Paddleboarding with Beach Road Watersports
Having lived here on the Suncoast for more than two decades, I know that there is no better place to be the first week of fall than on the water. And one of the most beautiful bodies of water in the area is the Lemon Bay.
The smallest of the five Charlotte Harbor Aquatic Preserves, it’s long, narrow and shallow, which has created a diverse network of mangroves, marsh grass and seagrass meadows. All of those features combine to make it an ideal place to glide across in a kayak or on a paddle board, since there are said to be more than 150 species of birds, 100 species of invertebrates and 200 species of fish in the bay.
Beach Road Watersports is located right on Lemon Bay, on Beach Road, so I rented a standup paddleboard and signed up to tour the bay with a small group led by Pat Kessing, a longtime ecologist and guide.
I had never before been on a paddleboard, so I was a little skeptical of my ability to successfully remain vertical on it. Pat
Jennierose Saunders paddles alongside the Lemon Bay mangroves.
PHOTO BY PAT KESSING
and Marni, a visitor from Colorado, rode in kayaks for the tour and Pat’s niece Jennierose, like I did, rode a paddleboard. She promised me that if I fell off, she would jump in, too. I assured her she would be taking a swim at some point.
Pat gave a brief demonstration about how to stand up on and paddle the board (it’s a lot easier than you would think) and we were off. At first, I was a little unsteady, as I tried to find the center of the board and balance myself. But I soon figured it out and was able to keep up with Pat’s leisurely pace.
He was a fantastic guide, and was full of information about the bay and all the various plants and sea life we were seeing. At one point, we were still and watching a dolphin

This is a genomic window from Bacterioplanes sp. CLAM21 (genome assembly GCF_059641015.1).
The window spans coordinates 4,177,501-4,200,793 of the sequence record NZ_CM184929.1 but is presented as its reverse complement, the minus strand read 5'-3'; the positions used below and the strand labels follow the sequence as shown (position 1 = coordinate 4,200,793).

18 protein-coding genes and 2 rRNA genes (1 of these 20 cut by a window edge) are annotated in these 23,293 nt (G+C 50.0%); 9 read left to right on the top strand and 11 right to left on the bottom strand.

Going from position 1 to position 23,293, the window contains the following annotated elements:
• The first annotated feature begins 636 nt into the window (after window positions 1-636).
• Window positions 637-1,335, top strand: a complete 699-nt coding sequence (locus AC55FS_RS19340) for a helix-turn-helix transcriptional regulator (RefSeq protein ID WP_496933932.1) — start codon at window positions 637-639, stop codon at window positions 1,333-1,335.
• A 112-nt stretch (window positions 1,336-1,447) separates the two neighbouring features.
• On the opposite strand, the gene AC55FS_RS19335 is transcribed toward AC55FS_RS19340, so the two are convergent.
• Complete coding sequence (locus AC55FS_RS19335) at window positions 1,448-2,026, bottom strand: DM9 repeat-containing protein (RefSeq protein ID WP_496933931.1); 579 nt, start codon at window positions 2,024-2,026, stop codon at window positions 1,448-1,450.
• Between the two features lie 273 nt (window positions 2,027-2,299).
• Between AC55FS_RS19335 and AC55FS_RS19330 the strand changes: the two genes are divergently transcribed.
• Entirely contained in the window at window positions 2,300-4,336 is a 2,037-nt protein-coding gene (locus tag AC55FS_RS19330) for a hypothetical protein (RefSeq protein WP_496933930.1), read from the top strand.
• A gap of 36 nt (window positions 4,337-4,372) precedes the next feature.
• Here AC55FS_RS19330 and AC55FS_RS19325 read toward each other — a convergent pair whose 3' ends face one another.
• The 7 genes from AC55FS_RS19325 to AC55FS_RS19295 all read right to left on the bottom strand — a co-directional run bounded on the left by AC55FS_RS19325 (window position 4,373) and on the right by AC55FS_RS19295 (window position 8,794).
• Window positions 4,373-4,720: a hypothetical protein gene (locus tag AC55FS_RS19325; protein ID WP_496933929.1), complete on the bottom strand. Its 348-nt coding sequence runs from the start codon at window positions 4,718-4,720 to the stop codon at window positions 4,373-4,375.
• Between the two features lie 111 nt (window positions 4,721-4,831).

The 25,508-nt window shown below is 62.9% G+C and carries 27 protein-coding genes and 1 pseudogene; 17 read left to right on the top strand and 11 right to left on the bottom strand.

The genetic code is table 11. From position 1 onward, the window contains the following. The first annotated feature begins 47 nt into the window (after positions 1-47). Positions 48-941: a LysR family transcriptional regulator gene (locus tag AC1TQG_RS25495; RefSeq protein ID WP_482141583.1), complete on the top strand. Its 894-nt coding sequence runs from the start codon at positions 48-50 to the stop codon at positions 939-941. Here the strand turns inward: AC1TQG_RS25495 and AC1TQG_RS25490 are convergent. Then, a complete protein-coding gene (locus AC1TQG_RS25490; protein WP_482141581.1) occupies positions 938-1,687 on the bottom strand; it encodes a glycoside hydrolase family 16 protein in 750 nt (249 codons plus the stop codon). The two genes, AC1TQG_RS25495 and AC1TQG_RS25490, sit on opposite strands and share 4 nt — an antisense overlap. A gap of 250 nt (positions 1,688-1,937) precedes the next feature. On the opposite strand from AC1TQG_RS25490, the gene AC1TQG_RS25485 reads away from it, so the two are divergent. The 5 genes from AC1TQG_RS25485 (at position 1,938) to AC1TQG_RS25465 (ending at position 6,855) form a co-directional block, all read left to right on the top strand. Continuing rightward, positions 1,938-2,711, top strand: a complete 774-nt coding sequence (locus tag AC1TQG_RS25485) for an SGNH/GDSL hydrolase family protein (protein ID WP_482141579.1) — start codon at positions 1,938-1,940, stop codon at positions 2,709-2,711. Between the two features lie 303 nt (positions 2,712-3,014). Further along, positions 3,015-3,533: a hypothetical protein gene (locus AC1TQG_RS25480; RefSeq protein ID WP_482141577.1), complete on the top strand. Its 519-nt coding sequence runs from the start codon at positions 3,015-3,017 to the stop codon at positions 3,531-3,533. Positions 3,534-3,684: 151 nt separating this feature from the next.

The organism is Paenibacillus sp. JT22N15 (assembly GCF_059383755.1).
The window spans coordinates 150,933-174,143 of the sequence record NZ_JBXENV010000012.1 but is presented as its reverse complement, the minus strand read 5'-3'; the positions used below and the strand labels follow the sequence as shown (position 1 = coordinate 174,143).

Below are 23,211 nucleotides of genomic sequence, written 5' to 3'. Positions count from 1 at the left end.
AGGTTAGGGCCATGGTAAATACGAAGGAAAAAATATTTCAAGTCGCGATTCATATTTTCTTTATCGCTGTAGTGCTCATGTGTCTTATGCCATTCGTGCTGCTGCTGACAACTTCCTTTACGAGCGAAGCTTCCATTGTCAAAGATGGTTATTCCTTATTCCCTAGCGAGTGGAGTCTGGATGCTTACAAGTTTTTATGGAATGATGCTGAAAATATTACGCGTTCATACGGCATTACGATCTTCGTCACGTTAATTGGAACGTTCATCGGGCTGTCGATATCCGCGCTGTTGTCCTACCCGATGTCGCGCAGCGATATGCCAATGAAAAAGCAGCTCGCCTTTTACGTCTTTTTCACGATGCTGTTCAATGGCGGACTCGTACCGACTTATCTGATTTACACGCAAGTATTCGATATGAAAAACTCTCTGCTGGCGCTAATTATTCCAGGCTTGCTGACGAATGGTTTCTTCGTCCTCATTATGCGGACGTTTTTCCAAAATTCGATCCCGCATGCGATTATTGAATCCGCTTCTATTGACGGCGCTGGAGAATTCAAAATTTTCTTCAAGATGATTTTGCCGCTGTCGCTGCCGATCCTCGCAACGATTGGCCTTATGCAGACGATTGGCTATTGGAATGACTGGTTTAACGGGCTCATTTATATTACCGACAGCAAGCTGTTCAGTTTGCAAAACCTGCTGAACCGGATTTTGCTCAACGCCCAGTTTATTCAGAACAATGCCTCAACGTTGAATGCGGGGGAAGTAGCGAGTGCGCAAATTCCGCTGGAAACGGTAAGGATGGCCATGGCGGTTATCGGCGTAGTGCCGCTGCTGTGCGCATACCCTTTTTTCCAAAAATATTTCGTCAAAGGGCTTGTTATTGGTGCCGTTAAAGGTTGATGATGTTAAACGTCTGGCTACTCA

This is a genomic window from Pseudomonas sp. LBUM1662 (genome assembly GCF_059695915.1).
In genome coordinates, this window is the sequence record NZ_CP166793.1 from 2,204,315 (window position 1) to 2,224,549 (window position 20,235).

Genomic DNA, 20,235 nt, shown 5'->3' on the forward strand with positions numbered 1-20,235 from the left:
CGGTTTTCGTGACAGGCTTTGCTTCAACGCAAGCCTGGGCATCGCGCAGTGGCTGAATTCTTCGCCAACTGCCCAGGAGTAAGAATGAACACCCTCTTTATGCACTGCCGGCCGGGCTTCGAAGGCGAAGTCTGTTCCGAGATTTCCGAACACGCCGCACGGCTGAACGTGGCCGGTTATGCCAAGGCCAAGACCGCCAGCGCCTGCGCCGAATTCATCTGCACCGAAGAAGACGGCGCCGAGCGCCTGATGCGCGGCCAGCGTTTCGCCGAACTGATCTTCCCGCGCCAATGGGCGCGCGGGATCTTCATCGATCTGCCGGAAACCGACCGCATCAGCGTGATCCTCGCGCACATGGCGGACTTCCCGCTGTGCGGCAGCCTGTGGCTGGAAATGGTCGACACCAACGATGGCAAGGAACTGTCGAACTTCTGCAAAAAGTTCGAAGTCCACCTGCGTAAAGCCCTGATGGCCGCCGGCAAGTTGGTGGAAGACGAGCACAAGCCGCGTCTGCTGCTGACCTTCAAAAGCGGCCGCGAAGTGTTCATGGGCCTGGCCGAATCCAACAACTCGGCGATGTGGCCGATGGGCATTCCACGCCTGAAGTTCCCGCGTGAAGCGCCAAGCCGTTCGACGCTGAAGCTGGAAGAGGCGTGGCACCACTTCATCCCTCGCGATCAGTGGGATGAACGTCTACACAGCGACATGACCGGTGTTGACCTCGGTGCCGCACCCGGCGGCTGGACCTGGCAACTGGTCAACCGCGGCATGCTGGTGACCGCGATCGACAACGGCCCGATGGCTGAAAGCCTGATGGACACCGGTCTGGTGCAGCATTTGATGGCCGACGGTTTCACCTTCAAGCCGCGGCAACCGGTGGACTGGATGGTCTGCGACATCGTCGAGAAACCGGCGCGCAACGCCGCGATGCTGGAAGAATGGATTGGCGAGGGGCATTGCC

in front of us. All of the sudden, my board lurched and I almost fell off. I thought I had just “spazzed out,” as my teenage son would say, but then I looked behind me and the dolphin was now back there. The little stinker had swum under me and bumped my board.
A little later, I actually did fall off — I was messing around and rocking back and forth on the board. Truly, though, I was happy I did. It felt wonderful to be in the cool water.
We paddled around for about three hours, dipping around mangroves, getting out onto sandbars to look for shells and just generally having great conversations. All three of my tour companions were scientists, so I was out of my league, but loved hearing their perspective on everything.
On the way back to our launch site, I was yapping so much to Jennierose that we lost track of where we were and had paddled too close to the main thoroughfare of the Intracoastal Waterway, a big no-no. But Pat called us back over to where he was before anyone got hurt. Thanks, Uncle Pat.
I had such an excellent time paddleboarding and it was such a fantastic workout, that I’m now considering buying one for myself. I had to promise Pat that if I do, I will try to stay out of shipping lanes as much as possible.
Debbie Flessner writes the Live Like a Tourist column for the Sun newspapers. You may contact her at email@example.com.